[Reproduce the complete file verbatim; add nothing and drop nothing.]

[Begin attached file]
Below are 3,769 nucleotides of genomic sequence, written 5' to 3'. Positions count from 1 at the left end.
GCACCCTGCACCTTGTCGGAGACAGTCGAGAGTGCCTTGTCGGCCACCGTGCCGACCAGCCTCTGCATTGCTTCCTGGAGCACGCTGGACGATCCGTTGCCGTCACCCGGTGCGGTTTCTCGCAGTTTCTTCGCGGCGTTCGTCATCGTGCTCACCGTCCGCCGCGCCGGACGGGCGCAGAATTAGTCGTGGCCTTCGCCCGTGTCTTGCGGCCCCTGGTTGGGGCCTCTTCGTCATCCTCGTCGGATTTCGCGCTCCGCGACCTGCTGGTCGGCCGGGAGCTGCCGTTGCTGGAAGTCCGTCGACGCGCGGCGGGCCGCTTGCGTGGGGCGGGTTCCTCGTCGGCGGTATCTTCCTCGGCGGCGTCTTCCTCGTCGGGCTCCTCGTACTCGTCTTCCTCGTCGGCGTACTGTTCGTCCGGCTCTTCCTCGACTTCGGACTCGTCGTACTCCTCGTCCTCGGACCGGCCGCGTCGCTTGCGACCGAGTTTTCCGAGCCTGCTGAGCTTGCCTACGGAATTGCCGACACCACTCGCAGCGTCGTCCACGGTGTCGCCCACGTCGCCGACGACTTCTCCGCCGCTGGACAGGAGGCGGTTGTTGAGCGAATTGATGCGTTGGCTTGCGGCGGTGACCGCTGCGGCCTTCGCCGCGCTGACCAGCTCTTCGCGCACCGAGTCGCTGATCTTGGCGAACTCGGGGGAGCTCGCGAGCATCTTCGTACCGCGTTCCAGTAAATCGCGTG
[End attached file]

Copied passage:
Below are 3,769 nucleotides of genomic sequence, written 5' to 3'. Positions count from 1 at the left end.
GCACCCTGCACCTTGTCGGAGACAGTCGAGAGTGCCTTGTCGGCCACCGTGCCGACCAGCCTCTGCATTGCTTCCTGGAGCACGCTGGACGATCCGTTGCCGTCACCCGGTGCGGTTTCTCGCAGTTTCTTCGCGGCGTTCGTCATCGTGCTCACCGTCCGCCGCGCCGGACGGGCGCAGAATTAGTCGTGGCCTTCGCCCGTGTCTTGCGGCCCCTGGTTGGGGCCTCTTCGTCATCCTCGTCGGATTTCGCGCTCCGCGACCTGCTGGTCGGCCGGGAGCTGCCGTTGCTGGAAGTCCGTCGACGCGCGGCGGGCCGCTTGCGTGGGGCGGGTTCCTCGTCGGCGGTATCTTCCTCGGCGGCGTCTTCCTCGTCGGGCTCCTCGTACTCGTCTTCCTCGTCGGCGTACTGTTCGTCCGGCTCTTCCTCGACTTCGGACTCGTCGTACTCCTCGTCCTCGGACCGGCCGCGTCGCTTGCGACCGAGTTTTCCGAGCCTGCTGAGCTTGCCTACGGAATTGCCGACACCACTCGCAGCGTCGTCCACGGTGTCGCCCACGTCGCCGACGACTTCTCCGCCGCTGGACAGGAGGCGGTTGTTGAGCGAATTGATGCGTTGGCTTGCGGCGGTGACCGCTGCGGCCTTCGCCGCGCTGACCAGCTCTTCGCGCACCGAGTCGCTGATCTTGGCGAACTCGGGGGAGCTCGCGAGCATCTTCGTACCGCGTTCCAGTAAATCGCGTG